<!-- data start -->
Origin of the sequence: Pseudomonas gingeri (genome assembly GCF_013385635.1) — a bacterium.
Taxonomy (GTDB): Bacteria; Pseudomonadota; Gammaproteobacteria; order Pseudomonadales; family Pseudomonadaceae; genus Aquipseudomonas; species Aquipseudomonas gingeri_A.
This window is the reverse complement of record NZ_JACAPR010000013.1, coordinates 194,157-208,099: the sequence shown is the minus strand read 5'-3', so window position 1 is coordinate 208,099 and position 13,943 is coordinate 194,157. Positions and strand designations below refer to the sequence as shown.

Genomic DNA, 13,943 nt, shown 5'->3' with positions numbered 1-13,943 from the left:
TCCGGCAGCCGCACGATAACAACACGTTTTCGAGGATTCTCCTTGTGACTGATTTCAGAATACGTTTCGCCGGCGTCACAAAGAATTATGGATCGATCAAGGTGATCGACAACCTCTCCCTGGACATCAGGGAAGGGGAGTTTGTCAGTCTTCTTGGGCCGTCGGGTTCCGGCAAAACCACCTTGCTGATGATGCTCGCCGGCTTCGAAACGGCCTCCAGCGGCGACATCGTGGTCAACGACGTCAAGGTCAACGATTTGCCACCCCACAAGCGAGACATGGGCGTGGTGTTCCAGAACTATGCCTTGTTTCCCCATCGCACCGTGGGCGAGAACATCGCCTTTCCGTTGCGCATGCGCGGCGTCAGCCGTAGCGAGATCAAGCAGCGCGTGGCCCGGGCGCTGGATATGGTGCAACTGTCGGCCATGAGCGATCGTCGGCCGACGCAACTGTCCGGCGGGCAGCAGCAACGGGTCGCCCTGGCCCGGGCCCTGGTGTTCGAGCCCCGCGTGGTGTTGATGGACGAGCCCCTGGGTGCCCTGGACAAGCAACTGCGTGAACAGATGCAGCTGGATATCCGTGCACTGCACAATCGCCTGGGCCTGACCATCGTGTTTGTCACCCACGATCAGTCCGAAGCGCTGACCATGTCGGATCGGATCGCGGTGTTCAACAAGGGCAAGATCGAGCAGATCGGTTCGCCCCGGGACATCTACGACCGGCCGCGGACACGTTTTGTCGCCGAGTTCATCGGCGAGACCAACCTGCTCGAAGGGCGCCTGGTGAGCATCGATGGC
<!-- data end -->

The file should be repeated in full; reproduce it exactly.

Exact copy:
Origin of the sequence: Pseudomonas gingeri (genome assembly GCF_013385635.1) — a bacterium.
Taxonomy (GTDB): Bacteria; Pseudomonadota; Gammaproteobacteria; order Pseudomonadales; family Pseudomonadaceae; genus Aquipseudomonas; species Aquipseudomonas gingeri_A.
This window is the reverse complement of record NZ_JACAPR010000013.1, coordinates 194,157-208,099: the sequence shown is the minus strand read 5'-3', so window position 1 is coordinate 208,099 and position 13,943 is coordinate 194,157. Positions and strand designations below refer to the sequence as shown.

Genomic DNA, 13,943 nt, shown 5'->3' with positions numbered 1-13,943 from the left:
TCCGGCAGCCGCACGATAACAACACGTTTTCGAGGATTCTCCTTGTGACTGATTTCAGAATACGTTTCGCCGGCGTCACAAAGAATTATGGATCGATCAAGGTGATCGACAACCTCTCCCTGGACATCAGGGAAGGGGAGTTTGTCAGTCTTCTTGGGCCGTCGGGTTCCGGCAAAACCACCTTGCTGATGATGCTCGCCGGCTTCGAAACGGCCTCCAGCGGCGACATCGTGGTCAACGACGTCAAGGTCAACGATTTGCCACCCCACAAGCGAGACATGGGCGTGGTGTTCCAGAACTATGCCTTGTTTCCCCATCGCACCGTGGGCGAGAACATCGCCTTTCCGTTGCGCATGCGCGGCGTCAGCCGTAGCGAGATCAAGCAGCGCGTGGCCCGGGCGCTGGATATGGTGCAACTGTCGGCCATGAGCGATCGTCGGCCGACGCAACTGTCCGGCGGGCAGCAGCAACGGGTCGCCCTGGCCCGGGCCCTGGTGTTCGAGCCCCGCGTGGTGTTGATGGACGAGCCCCTGGGTGCCCTGGACAAGCAACTGCGTGAACAGATGCAGCTGGATATCCGTGCACTGCACAATCGCCTGGGCCTGACCATCGTGTTTGTCACCCACGATCAGTCCGAAGCGCTGACCATGTCGGATCGGATCGCGGTGTTCAACAAGGGCAAGATCGAGCAGATCGGTTCGCCCCGGGACATCTACGACCGGCCGCGGACACGTTTTGTCGCCGAGTTCATCGGCGAGACCAACCTGCTCGAAGGGCGCCTGGTGAGCATCGATGGC